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Carol Schmidt

Mar 15, 2005, 1:04 PM

Post #1 of 1 (2460 views)


"Today" show segment never happened, but this did

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I taped the three-hour "Today" show this morning and ran through it this afternoon to find nothing on San Miguel. So I'll tape it the next few days and see if the segment happens later. The rumor was that NBC taped in SMA a week or so ago for a segment to run today.

Meanwhile, Brian did post the Dallas newspaper article below on SMA on another list. I'll give the first few paragraphs--you have to register with the Dallas paper to get the entire article. I think I'll put the snip on the General forum as well since it applies to all of Mexico.

Carol Schmidt
Little Americas take hold across Mexico
More U.S. citizens putting down roots south of the border


>MEXICO CITY – The day after the U.S. presidential election, Jim and Joan Marker left for a scheduled vacation in San Miguel de Allende, central Mexico.
>Now they've decided they'd like to live there permanently.
>The Alabama couple is among the many United States citizens who have been going south, for adventure or a new life. The decades-long trend has gathered steam in recent years, statistics show, and Mexico is now undergoing a sustained Americanization, with Americans buying more property, seeking permanent residency and congregating in enclaves that seem like home abroad.
The U.S. State Department estimates that the number of Americans in Mexico has increased from about 200,000 a decade ago to between 600,000 and 1 million today.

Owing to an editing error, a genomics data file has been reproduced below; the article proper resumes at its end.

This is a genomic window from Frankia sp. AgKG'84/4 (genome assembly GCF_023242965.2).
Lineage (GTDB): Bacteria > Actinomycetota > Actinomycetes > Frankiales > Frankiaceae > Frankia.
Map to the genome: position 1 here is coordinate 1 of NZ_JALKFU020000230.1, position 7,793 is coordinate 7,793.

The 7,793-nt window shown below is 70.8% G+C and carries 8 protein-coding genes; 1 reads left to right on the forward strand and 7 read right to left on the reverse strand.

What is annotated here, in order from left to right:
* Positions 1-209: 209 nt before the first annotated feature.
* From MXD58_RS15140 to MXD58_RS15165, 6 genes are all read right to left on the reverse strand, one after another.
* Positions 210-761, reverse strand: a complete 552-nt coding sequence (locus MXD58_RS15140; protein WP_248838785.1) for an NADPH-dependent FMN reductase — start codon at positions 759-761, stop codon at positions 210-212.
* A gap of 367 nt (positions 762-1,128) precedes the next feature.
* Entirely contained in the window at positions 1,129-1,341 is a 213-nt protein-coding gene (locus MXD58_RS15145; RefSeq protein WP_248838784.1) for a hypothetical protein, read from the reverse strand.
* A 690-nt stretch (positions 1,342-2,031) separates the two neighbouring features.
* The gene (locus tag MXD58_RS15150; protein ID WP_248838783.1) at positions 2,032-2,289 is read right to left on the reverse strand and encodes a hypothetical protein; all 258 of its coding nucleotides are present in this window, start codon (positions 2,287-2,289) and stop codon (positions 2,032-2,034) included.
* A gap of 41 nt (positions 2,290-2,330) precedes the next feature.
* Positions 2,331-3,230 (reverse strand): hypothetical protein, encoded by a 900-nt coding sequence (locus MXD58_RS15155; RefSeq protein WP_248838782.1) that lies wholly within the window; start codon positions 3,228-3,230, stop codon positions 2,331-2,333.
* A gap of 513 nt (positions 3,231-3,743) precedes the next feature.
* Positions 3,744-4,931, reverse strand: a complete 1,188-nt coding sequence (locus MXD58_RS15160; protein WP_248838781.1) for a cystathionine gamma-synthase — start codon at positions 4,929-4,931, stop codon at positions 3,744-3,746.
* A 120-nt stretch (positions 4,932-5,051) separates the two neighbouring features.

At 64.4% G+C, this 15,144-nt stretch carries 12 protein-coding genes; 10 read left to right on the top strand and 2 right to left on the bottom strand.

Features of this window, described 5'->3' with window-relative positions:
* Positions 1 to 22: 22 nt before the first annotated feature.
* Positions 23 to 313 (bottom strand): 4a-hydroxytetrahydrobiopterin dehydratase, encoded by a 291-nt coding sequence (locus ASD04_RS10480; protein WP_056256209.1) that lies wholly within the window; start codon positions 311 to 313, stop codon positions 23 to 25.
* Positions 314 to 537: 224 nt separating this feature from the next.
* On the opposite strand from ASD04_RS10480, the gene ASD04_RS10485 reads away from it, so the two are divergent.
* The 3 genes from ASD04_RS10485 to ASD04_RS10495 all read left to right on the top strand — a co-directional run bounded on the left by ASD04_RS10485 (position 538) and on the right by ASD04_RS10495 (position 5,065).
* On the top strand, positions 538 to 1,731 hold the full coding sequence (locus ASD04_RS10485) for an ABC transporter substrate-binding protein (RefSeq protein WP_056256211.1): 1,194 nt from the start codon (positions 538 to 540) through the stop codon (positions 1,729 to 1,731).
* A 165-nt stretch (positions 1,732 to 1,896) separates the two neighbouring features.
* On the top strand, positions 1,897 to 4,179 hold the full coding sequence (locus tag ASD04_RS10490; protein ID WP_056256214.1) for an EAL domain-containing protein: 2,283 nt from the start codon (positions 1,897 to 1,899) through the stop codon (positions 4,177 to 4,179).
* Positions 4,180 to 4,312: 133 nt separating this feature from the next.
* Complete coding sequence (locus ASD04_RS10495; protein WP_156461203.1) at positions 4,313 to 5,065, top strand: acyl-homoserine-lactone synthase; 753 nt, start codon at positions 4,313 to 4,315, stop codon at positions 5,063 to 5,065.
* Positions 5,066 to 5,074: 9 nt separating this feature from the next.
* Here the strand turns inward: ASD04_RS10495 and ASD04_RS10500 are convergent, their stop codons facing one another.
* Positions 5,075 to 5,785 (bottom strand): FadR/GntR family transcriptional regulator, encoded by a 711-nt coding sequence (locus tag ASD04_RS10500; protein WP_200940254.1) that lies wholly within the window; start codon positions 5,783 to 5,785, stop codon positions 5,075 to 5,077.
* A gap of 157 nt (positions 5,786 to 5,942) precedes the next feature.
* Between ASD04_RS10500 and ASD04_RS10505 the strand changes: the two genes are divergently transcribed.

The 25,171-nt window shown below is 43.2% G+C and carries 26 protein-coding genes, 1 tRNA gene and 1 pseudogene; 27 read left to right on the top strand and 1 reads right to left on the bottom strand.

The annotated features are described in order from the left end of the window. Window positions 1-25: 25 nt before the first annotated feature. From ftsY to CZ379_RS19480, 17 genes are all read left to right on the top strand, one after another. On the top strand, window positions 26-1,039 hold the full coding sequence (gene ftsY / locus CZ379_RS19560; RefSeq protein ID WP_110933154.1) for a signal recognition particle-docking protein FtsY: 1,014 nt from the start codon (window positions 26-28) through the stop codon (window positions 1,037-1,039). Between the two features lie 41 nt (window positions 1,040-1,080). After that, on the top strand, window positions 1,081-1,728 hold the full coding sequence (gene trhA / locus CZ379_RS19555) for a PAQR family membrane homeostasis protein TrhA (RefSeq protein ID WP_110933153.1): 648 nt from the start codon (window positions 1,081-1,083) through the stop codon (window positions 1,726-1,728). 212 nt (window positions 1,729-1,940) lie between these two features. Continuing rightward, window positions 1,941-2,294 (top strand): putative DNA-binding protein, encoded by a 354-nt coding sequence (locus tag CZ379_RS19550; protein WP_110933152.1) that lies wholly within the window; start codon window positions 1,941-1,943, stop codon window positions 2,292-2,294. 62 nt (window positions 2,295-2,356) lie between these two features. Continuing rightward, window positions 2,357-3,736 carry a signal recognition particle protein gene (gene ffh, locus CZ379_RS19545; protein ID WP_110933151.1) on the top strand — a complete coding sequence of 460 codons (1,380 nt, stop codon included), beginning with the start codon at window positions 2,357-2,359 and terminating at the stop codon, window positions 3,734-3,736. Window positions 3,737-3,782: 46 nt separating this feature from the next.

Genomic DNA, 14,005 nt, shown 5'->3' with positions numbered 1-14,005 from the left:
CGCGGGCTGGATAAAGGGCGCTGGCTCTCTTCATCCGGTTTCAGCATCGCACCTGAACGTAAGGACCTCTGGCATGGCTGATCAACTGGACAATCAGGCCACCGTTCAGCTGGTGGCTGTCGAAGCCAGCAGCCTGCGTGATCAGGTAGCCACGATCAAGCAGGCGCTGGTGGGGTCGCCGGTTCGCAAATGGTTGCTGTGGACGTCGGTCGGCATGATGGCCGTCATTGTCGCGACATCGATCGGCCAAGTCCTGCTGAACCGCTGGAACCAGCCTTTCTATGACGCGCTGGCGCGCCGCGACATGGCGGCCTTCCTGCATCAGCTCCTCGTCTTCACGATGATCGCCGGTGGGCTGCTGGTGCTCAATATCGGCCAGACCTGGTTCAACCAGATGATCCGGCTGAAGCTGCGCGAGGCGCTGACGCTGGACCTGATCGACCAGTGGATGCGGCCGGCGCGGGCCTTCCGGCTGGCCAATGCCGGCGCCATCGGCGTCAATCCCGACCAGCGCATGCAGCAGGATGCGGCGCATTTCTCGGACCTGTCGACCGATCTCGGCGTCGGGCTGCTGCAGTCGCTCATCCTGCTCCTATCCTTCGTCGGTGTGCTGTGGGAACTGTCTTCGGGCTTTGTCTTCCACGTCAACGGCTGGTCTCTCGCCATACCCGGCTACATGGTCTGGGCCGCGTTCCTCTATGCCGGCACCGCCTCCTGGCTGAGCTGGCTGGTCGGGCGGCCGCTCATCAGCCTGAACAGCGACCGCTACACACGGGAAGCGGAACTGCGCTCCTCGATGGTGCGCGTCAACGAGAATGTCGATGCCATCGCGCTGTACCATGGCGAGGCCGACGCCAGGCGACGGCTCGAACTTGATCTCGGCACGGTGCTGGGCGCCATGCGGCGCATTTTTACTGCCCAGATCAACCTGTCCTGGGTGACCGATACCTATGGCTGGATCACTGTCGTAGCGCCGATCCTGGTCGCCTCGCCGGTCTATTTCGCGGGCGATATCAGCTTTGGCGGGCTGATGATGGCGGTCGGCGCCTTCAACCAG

>"Fifty percent of my clients are Americans," said Enrique Riquelme, owner of the ReMax real estate firm in Playa del Carmen, a town near Cancún that once was a haven for youthful Europeans.
"The people who are buying here are three or four years away from retirement ... although there are also a lot of younger people coming – 38 to 40 years old – looking for a place to rest or get out of the cold."
>Analysts say the influx of Americans is fueled by such factors as a lower cost of living, more affordable housing, warm weather, a more relaxed pace of life and a different political atmosphere.
More than 76 million American baby boomers are expected to reach retirement age in the next 20 years, and 25 percent of them have no health insurance or savings, according to an AARP report.
A significant number of those future retirees will likely be heading south, said Viviana Rojas, a researcher at the University of Texas in San Antonio.
>"Mexico makes them feel younger, connected again and re-energized," Ms. Rojas said.
Up to 10 million Americans live abroad, according to U.S. Census Bureau figures....>

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